Oh my goodness. Could today be any nicer? I’ve been playing a bit of hookie. I had a light workload today, my hubby is home and we have been thoroughly enjoying this gorgeous weather. Sitting outside, seeing friends, puttering around and now it is 3:00 and I haven’t written to you. Better get moving.
Actually, many people have asked me how I write my weekly posts. Does it take hours? Days? Do I write them ahead of time?
Generally each week there are some re-occurring themes that come up in my coaching and my life that become possible topics. I ruminate over them and “write” in my head during quiet times–while I walk the dog, shower or cook dinner.
Then when Thursday comes, I sit down and open myself to whatever comes out. Sometimes it is very close to what I have been thinking about, and other times it is completely different and just hits me as I am typing.
Every once in a while I will start something one week, not be happy with it and then come back and finish it on another Thursday. So in those cases it does take more time. But usually it is 1-3 hours on Thursday to write, edit, test, send to you, post to FB and upload onto my website.
Nowadays I trust that something will get written every week and I don’t stress over it. Being relaxed about it is very helpful to the process. But it hasn’t always been like this–at all.
When I first started my newsletter two years ago, it was very much a “have to”. I felt pressure that everything I write be precise and meaningful. It was stressful to come up with a topic and I started dreading Thursdays. It felt heavy and not fun at all.
After a few months of that, I realized that I couldn’t sustain a weekly newsletter that I dreaded. If I was going to write, it needed to be because I wanted to and that it be ok if it wasn’t perfect or deep or meaningful. I also had to allow that if I missed a week that the sky wouldn’t fall.
Letting go was hard. Honestly, starting to write in the first place was a huge leap for me.
Who was I to write? I have always been an insatiable reader. I have also been a very snobby reader and editor. I was never going to be able to live up to my own standard. And to top it off, I have a number of friends who are excellent writers. I worried that I could never compare to them.
But being able to help women and having an online presence was important to me. So I bit the bullet and made the commitment to write every week.
Then I just did it. I started writing. And I had to move through the uncomfortableness of it. I had to embrace that it wasn’t as good as my friends writing. That it wasn’t perfect grammar or structure. That mostly it was just me writing in about the same way that I speak–cursing and all. That had to be ok.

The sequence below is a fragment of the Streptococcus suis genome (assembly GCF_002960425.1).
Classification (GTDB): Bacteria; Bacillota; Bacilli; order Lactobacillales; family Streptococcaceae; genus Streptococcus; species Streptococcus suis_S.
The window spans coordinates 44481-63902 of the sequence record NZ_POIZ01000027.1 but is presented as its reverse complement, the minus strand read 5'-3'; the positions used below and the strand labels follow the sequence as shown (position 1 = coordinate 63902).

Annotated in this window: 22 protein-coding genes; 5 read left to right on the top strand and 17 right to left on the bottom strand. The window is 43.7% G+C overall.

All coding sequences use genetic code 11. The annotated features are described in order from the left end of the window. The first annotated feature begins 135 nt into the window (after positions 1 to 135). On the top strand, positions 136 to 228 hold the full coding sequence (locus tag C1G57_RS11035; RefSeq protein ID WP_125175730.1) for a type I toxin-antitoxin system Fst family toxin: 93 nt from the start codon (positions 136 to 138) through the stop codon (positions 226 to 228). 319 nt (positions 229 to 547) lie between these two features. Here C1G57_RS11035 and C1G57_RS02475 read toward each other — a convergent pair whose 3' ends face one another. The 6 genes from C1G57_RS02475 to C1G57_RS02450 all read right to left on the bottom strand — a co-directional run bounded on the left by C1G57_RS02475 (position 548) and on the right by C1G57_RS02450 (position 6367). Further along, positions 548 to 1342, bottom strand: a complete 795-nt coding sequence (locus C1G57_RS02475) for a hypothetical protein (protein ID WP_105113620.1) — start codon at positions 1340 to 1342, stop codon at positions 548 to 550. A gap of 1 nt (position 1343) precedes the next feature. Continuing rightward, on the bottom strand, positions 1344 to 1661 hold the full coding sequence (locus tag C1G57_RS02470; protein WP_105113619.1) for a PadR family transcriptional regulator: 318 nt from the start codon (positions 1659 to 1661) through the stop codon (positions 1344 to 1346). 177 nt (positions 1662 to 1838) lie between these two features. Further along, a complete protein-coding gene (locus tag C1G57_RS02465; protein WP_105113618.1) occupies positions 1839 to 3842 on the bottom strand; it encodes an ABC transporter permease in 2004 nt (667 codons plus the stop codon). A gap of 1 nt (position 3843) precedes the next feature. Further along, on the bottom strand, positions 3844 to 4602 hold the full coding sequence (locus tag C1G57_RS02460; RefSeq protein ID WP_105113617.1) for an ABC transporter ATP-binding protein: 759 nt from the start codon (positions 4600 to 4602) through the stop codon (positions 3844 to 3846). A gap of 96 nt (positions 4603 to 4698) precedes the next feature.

And it became ok because I was able to embrace that I am not trying to be a published literary author. While that would be lovely, that is not why I write to you every week.
What I do is about truth and honesty. It’s about women being able to speak about their lives and their feelings and their emotions. And having a place where that is safe.
And that is what allowed me to write. And to feel good about what I write. Because while it may not be perfect, I know that sometimes it is exactly what someone needs to read. It is the thing that helps my readers look at a situation differently or do something that they have never done. It is the thing that encourages someone to reach out for help.
And do you know what else? People now tell me that I am a good writer. I brushed it off at the beginning. But then I heard it again. And again. So now I have tried it on. I practice saying “I am a writer”. It still feels a size too big, but I am getting there.
I flexed my writing muscle and developed a new part of myself. How cool is that?
And what if I hadn’t? I might have convinced myself I couldn’t do it. I might have allowed feeling judged or comparing myself to others to hold me back.
And then what? There would have been women that didn’t have this resource. I would have been holding back and not giving the thing that I was meant to give the world. What a waste that would have been.
So if you are holding yourself back from that thing that is calling you—stop. Take the step. Do it. You have no idea who might be forever changed from what you have to offer.
Nobody benefits when you keep yourself small. Shine your light. The world needs you.
And if you are wondering—I had planned to write about TMI today. While I have thought about the evolution of my writing before, this subject pretty much came out of nowhere today. And my first draft is done in under 40 minutes.
In order to change your life, you must first change your mind